5/29/2014—My wife and I are on a family visit/vacation trip, including a wonderful wedding last week, so this blog has not been attended to. But it is impossible not to notice the continuing fighting going on in Pittsburgh between UPMC and Highmark. UPMC intends not to renew the agreement between the two healthcare systems, so that people with Highmark insurance will simply not have access to UPMC facilities.
The genesis of this fight is the decision of Highmark to partner with the Allegheny Health Network so as not to be subject to a hospital monopoly by UPMC when West Penn and Allegheny General Hospital were having financial trouble. UPMC now considers Highmark a hospital system rival and says it will not deal with it.
I suppose that this would all be understandable if these were two private businesses. But they are not. Not only is there a lot of public money involved, so that both businesses should be subject to public oversight, both are tax exempt non-profit entities. Neither one is supposed to be run with any profit motive at all and the Attorney General is supposed to be ensuring their compliance with the public good.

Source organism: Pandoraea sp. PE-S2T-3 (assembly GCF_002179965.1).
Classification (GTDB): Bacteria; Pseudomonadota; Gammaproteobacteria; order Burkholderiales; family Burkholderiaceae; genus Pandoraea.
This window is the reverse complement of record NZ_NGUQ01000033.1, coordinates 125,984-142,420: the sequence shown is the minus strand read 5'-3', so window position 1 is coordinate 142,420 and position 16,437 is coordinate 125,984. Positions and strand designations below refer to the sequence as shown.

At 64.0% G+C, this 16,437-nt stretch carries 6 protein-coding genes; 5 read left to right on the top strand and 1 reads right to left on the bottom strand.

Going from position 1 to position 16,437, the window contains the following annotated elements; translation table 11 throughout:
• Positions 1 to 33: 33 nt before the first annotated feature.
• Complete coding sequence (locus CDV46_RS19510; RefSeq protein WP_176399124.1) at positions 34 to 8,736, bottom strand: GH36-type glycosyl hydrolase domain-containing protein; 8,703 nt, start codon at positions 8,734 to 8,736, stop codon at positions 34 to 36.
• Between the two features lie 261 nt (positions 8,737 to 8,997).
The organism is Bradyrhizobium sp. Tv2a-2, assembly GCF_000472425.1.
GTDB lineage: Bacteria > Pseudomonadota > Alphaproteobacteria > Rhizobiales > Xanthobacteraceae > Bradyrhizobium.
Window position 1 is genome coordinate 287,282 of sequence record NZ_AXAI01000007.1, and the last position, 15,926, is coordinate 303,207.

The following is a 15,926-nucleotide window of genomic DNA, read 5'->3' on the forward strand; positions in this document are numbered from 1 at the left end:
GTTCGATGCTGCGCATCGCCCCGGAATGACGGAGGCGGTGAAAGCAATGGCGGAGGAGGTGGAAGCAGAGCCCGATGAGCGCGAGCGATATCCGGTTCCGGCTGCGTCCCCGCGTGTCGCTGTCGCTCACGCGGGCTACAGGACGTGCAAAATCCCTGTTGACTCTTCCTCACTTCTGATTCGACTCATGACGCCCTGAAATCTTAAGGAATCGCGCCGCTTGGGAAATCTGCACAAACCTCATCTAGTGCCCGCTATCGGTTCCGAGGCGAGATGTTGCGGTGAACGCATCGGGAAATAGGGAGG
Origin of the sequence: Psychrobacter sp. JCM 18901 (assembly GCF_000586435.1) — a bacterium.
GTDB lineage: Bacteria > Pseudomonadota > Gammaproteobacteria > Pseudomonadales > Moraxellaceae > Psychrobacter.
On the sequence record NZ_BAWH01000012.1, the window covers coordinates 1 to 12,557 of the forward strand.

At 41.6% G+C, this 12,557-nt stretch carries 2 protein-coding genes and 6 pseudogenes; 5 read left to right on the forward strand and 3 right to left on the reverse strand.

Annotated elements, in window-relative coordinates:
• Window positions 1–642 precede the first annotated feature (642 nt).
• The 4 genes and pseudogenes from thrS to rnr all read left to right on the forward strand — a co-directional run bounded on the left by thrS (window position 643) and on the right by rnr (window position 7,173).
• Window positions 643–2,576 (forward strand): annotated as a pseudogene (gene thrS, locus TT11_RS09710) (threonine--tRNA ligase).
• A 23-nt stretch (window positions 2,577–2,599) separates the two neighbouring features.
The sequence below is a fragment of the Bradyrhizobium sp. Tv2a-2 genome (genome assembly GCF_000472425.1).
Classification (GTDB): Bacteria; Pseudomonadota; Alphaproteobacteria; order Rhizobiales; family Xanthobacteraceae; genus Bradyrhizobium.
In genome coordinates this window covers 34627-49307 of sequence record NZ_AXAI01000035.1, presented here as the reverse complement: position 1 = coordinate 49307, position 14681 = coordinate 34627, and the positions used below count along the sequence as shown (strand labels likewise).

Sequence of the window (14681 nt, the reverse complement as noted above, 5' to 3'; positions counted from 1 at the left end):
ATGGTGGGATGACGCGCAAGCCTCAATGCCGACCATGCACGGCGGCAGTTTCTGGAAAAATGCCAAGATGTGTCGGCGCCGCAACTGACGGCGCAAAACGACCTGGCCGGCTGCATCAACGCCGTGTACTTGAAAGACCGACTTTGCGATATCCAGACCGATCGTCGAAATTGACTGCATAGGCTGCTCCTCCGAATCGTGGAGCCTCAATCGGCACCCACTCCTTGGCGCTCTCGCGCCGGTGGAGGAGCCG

Some legislators are trying to pass legislation to force UPMC to deal with Highmark. But the legislature thus far has refused to act. Governor Corbett brokered a temporary deal but has not backed a permanent solution. There is a lot of loose talk about government not getting involved. But of course that is nonsense since these entities don't even pay taxes.
The relation of all this to hallowed secularism is this—the concept of the public interest is a part of all that religious talk that secularists say they don't like. This is an example of where naturalism/materialism actually leads--to self interest and nothing else. In the non-profit.charitable sector, we are talking about a role that churches used to fulfill. Churches bring their own problems—for example Catholic Charities does not want to place children with gay couples. But now we see the other side. The nonchurch nonprofits may just become money hungry businesses, like UPMC.